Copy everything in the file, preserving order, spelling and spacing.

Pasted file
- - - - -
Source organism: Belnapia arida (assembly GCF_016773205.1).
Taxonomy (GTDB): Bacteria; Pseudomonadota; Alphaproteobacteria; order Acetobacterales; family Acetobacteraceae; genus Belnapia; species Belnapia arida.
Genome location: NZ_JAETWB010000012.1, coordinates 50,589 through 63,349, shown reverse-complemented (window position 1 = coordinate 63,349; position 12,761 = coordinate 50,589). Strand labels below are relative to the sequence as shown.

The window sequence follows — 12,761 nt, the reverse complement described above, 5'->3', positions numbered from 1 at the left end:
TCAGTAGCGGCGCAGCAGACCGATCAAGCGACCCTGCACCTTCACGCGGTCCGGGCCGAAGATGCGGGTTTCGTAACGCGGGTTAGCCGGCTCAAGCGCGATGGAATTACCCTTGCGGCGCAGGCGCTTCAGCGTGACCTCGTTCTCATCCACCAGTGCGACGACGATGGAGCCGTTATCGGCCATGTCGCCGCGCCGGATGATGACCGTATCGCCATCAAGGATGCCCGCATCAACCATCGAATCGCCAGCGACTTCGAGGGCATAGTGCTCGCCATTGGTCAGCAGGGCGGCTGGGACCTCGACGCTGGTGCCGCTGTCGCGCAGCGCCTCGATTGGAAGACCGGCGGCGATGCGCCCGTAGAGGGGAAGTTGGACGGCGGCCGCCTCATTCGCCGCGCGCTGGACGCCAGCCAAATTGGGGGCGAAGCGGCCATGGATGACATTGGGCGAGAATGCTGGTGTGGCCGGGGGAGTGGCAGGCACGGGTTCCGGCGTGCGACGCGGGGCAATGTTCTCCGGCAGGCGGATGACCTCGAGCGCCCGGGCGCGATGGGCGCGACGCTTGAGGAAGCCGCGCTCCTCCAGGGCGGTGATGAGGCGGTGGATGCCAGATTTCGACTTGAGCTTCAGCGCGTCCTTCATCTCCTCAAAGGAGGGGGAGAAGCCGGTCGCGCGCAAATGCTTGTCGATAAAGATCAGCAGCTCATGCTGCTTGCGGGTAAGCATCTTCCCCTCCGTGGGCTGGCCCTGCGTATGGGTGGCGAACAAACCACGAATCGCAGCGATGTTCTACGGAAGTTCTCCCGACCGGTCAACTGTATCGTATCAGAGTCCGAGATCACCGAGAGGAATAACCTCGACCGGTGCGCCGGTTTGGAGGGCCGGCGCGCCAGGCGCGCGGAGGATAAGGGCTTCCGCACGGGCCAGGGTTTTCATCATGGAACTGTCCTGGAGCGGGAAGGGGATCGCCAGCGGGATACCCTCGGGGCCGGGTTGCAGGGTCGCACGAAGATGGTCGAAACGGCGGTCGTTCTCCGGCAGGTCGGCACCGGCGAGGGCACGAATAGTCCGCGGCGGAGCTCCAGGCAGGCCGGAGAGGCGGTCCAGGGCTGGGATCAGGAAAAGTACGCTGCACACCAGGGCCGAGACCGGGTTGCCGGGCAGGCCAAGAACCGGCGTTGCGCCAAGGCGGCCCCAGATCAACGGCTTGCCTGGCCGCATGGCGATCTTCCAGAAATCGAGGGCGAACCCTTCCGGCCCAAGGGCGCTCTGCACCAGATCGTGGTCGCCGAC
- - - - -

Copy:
Source organism: Belnapia arida (assembly GCF_016773205.1).
Taxonomy (GTDB): Bacteria; Pseudomonadota; Alphaproteobacteria; order Acetobacterales; family Acetobacteraceae; genus Belnapia; species Belnapia arida.
Genome location: NZ_JAETWB010000012.1, coordinates 50,589 through 63,349, shown reverse-complemented (window position 1 = coordinate 63,349; position 12,761 = coordinate 50,589). Strand labels below are relative to the sequence as shown.

The window sequence follows — 12,761 nt, the reverse complement described above, 5'->3', positions numbered from 1 at the left end:
TCAGTAGCGGCGCAGCAGACCGATCAAGCGACCCTGCACCTTCACGCGGTCCGGGCCGAAGATGCGGGTTTCGTAACGCGGGTTAGCCGGCTCAAGCGCGATGGAATTACCCTTGCGGCGCAGGCGCTTCAGCGTGACCTCGTTCTCATCCACCAGTGCGACGACGATGGAGCCGTTATCGGCCATGTCGCCGCGCCGGATGATGACCGTATCGCCATCAAGGATGCCCGCATCAACCATCGAATCGCCAGCGACTTCGAGGGCATAGTGCTCGCCATTGGTCAGCAGGGCGGCTGGGACCTCGACGCTGGTGCCGCTGTCGCGCAGCGCCTCGATTGGAAGACCGGCGGCGATGCGCCCGTAGAGGGGAAGTTGGACGGCGGCCGCCTCATTCGCCGCGCGCTGGACGCCAGCCAAATTGGGGGCGAAGCGGCCATGGATGACATTGGGCGAGAATGCTGGTGTGGCCGGGGGAGTGGCAGGCACGGGTTCCGGCGTGCGACGCGGGGCAATGTTCTCCGGCAGGCGGATGACCTCGAGCGCCCGGGCGCGATGGGCGCGACGCTTGAGGAAGCCGCGCTCCTCCAGGGCGGTGATGAGGCGGTGGATGCCAGATTTCGACTTGAGCTTCAGCGCGTCCTTCATCTCCTCAAAGGAGGGGGAGAAGCCGGTCGCGCGCAAATGCTTGTCGATAAAGATCAGCAGCTCATGCTGCTTGCGGGTAAGCATCTTCCCCTCCGTGGGCTGGCCCTGCGTATGGGTGGCGAACAAACCACGAATCGCAGCGATGTTCTACGGAAGTTCTCCCGACCGGTCAACTGTATCGTATCAGAGTCCGAGATCACCGAGAGGAATAACCTCGACCGGTGCGCCGGTTTGGAGGGCCGGCGCGCCAGGCGCGCGGAGGATAAGGGCTTCCGCACGGGCCAGGGTTTTCATCATGGAACTGTCCTGGAGCGGGAAGGGGATCGCCAGCGGGATACCCTCGGGGCCGGGTTGCAGGGTCGCACGAAGATGGTCGAAACGGCGGTCGTTCTCCGGCAGGTCGGCACCGGCGAGGGCACGAATAGTCCGCGGCGGAGCTCCAGGCAGGCCGGAGAGGCGGTCCAGGGCTGGGATCAGGAAAAGTACGCTGCACACCAGGGCCGAGACCGGGTTGCCGGGCAGGCCAAGAACCGGCGTTGCGCCAAGGCGGCCCCAGATCAACGGCTTGCCTGGCCGCATGGCGATCTTCCAGAAATCGAGGGCGAACCCTTCCGGCCCAAGGGCGCTCTGCACCAGATCGTGGTCGCCGAC